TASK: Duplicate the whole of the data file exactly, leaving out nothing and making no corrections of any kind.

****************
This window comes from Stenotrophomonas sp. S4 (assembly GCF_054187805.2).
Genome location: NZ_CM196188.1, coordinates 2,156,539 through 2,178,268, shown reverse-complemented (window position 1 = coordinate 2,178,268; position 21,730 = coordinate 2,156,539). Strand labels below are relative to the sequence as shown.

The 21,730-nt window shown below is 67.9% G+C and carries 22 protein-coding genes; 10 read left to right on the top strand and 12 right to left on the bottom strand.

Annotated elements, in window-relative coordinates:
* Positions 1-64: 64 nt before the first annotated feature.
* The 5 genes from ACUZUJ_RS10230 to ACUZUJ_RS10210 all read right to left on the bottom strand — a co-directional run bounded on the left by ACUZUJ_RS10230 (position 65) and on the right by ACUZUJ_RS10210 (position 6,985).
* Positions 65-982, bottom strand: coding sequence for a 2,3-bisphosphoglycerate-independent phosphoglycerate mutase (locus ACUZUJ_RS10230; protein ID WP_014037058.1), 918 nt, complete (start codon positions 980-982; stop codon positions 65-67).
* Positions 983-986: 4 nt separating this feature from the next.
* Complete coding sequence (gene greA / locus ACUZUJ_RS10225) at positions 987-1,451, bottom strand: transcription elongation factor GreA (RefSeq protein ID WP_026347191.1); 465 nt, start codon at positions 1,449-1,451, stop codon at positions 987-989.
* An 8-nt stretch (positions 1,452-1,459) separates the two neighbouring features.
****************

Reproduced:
This window comes from Stenotrophomonas sp. S4 (assembly GCF_054187805.2).
Genome location: NZ_CM196188.1, coordinates 2,156,539 through 2,178,268, shown reverse-complemented (window position 1 = coordinate 2,178,268; position 21,730 = coordinate 2,156,539). Strand labels below are relative to the sequence as shown.

The 21,730-nt window shown below is 67.9% G+C and carries 22 protein-coding genes; 10 read left to right on the top strand and 12 right to left on the bottom strand.

Annotated elements, in window-relative coordinates:
* Positions 1-64: 64 nt before the first annotated feature.
* The 5 genes from ACUZUJ_RS10230 to ACUZUJ_RS10210 all read right to left on the bottom strand — a co-directional run bounded on the left by ACUZUJ_RS10230 (position 65) and on the right by ACUZUJ_RS10210 (position 6,985).
* Positions 65-982, bottom strand: coding sequence for a 2,3-bisphosphoglycerate-independent phosphoglycerate mutase (locus ACUZUJ_RS10230; protein ID WP_014037058.1), 918 nt, complete (start codon positions 980-982; stop codon positions 65-67).
* Positions 983-986: 4 nt separating this feature from the next.
* Complete coding sequence (gene greA / locus ACUZUJ_RS10225) at positions 987-1,451, bottom strand: transcription elongation factor GreA (RefSeq protein ID WP_026347191.1); 465 nt, start codon at positions 1,449-1,451, stop codon at positions 987-989.
* An 8-nt stretch (positions 1,452-1,459) separates the two neighbouring features.